top of page

K-8 schools, 7-8 schools—take your pick

Wendy Alexander/The Madera Tribune

Construction continues on Matilda Torres High School. Madera Unified School District is facing a serious question in what grade of new schools will be created from the Measure M bond finances.


What should we do with students in their mid-teenage years? How can we best educate them?

What grade configuration is best for Madera kids — middle schools (grades 7 and 8) or K-8 schools (like MUSD’s country schools: Dixieland, Eastin-Arcola, Howard, and La Vina?

The question is important because MUSD is going to build three new schools from Measure M bond money, and their grade configuration has to be right for Madera.

I dropped in the other night on a workshop being conducted by MUSD trustees and their top administrators, the superintendent and his executive cabinet. They were having a discussion about this very thing. Let me hasten to emphasize the word discussion; they had not met to make any decisions, only to talk.

I hadn’t planned on staying long. I had just come from the dedication of the Ed Gwartney Center for California History at James Monroe School, so had the board. They were just a tired as I was — maybe more.

As it turned out, I sat there listening and taking notes for more than two hours, and I came away with two impressions.

First, I was impressed with the collaboration that was going on between these two groups — the board and the administration. In most districts things don’t often work that way. Usually the school board tells the staff what it needs to know, at least that’s how we did it on the school board of which I was a member.

What I saw on this particular evening in the MUSD boardroom, however, were seven board members, the superintendent, and seven or eight top administrators in pursuit of an answer to a question. What type of school is best for 7th and 8th graders?

The discussion was free and open. They talked about research. The shared experiences, and questioned some of the sacred cows in education. By about 8:30, in a meeting that had started at six o’clock, they wrapped it up but without drawing a definite conclusion.

So, I was impressed with the collaborative efforts of those in charge of the school district. The second thing that struck me was some of the results of their research on grade level configuration.

Let me hasten to inject here that nobody at Madera Unified is suggesting that the district’s three middle schools should be altered. From what was said, it is clear that MUSD is going to retain and reinvest in its middle schools, and there is plenty of research to support this position.

At the same time, however, there appears to be abundant research that suggests that K-8 schools are “gaining positive momentum” nationally, and that’s why the district leaders were comparing MUSD’s K-8 schools with its middle schools.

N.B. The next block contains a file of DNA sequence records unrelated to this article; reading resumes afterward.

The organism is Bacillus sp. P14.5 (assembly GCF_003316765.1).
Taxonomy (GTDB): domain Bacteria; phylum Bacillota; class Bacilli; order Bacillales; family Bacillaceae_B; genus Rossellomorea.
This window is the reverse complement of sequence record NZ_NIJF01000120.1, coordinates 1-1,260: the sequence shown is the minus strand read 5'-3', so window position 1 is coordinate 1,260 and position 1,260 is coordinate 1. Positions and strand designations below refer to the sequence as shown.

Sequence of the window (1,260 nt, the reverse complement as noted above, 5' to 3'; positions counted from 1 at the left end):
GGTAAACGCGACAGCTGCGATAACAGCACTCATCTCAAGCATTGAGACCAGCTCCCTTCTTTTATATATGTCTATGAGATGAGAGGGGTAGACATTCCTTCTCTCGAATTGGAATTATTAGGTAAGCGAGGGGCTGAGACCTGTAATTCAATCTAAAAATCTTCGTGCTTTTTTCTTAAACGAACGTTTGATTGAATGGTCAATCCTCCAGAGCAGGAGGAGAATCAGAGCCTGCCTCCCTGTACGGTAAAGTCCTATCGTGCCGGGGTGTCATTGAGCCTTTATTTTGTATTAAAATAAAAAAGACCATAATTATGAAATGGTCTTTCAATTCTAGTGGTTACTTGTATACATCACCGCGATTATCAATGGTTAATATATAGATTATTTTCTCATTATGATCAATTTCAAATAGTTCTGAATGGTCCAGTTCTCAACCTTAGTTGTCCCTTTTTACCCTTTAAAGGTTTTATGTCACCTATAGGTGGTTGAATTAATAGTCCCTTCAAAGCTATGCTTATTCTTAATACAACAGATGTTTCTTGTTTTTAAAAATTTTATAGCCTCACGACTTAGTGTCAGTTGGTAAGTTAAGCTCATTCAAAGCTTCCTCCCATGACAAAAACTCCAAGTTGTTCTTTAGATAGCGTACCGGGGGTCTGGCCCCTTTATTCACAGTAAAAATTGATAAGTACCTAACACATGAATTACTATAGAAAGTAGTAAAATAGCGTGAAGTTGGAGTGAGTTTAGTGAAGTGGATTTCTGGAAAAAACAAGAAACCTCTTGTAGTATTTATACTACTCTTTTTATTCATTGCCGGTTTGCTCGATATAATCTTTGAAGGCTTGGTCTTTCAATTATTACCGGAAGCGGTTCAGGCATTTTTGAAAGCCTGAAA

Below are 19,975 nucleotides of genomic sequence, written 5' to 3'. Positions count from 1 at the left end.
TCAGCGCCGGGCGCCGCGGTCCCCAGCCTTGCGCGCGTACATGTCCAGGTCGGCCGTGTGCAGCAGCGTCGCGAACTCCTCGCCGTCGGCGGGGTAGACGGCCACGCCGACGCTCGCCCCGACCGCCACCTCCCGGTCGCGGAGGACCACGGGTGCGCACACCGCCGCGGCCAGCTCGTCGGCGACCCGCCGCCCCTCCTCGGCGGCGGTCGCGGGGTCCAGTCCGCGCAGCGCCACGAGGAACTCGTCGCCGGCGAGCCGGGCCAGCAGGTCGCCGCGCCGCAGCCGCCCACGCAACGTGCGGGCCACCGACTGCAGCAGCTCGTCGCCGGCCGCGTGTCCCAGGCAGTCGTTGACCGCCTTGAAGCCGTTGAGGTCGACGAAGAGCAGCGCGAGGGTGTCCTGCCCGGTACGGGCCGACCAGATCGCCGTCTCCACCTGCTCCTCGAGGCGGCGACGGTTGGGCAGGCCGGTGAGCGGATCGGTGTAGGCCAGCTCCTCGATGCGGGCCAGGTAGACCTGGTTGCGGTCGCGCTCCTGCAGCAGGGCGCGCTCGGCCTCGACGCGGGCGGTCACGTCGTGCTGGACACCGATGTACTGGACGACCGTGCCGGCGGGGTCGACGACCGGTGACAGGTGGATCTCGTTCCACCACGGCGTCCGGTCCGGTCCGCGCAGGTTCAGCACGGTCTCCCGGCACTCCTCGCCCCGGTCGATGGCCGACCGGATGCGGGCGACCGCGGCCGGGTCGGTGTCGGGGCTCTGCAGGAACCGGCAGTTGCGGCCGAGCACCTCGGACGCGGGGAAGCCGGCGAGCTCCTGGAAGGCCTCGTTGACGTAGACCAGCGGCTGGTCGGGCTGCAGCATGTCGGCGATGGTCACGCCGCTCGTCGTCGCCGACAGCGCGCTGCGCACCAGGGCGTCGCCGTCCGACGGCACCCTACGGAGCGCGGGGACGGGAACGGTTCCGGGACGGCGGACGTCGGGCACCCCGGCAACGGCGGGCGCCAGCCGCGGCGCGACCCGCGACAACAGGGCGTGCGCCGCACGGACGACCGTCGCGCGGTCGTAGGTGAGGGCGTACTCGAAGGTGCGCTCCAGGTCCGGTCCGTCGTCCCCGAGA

Several indicators suggest that the 7th and 8th grades in the country schools are outperforming Madera’s middle schools. Performance on the State’s annual tests in English and math show Madera’s K-8 schools scoring significantly higher than the middle schools.

In English, 44 percent of 7th graders in the K-8 schools met or exceeded the State’s expectation, and 32 percent of the middle school 7th graders met the standard. Among country school 8th graders, 40 percent made the mark, while 31 percent of the middle school 8th graders met the standard.

In 7th grade math, 36 percent reached the State benchmark in the K-8 schools, while only 18 percent made the mark in the middle schools.

Country school 8th graders out performed their middle school counterparts in math, 30 percent to 13 percent.

Likewise, in the district’s winter assessment in English and math, the K-8 schools outscored the middle schools.

While 7th graders in the middle schools and K-8 schools performed within one percentage point of each other in English, in the 8th grade it was a different story. Country school 8th graders outscored the middle school 8th graders 33 percent to 24 percent.

The same pattern continued in the district’s math assessment. Of the country school 7th graders, 19 percent passed the test, while 12 percent of the middle school math students made the grade.

In the 8th grade comparison, the math performance mirrored the scores in English. In the K-8 schools, 28 percent passed, while 13 percent of the middle school 8th graders passed.

Factors other than test scores also showed the country schools doing better than the city schools. Attendance rates, suspension rates, and student survey results all favored the K-8 schools over the middle schools.

While the school board drew no public conclusions, it is clear that the administration is recommending two things.

First the Superintendent’s Executive Cabinet is recommending that the district continue to recognize the value of its middle schools and reinvest in them.

Second, the administration is also recommending that the two new elementary schools to be built from Measure M money be K-8 schools.

The bottom line of this two-part recommendation is that such an arrangement will “represent a highly attractive if not absolutely essential family choice...” for Madera’s families. It also appears to be educationally sound.

In the light of last Thursday’s collaborative discussion, it sure makes sense. Collaboration has a way of doing that.

bottom of page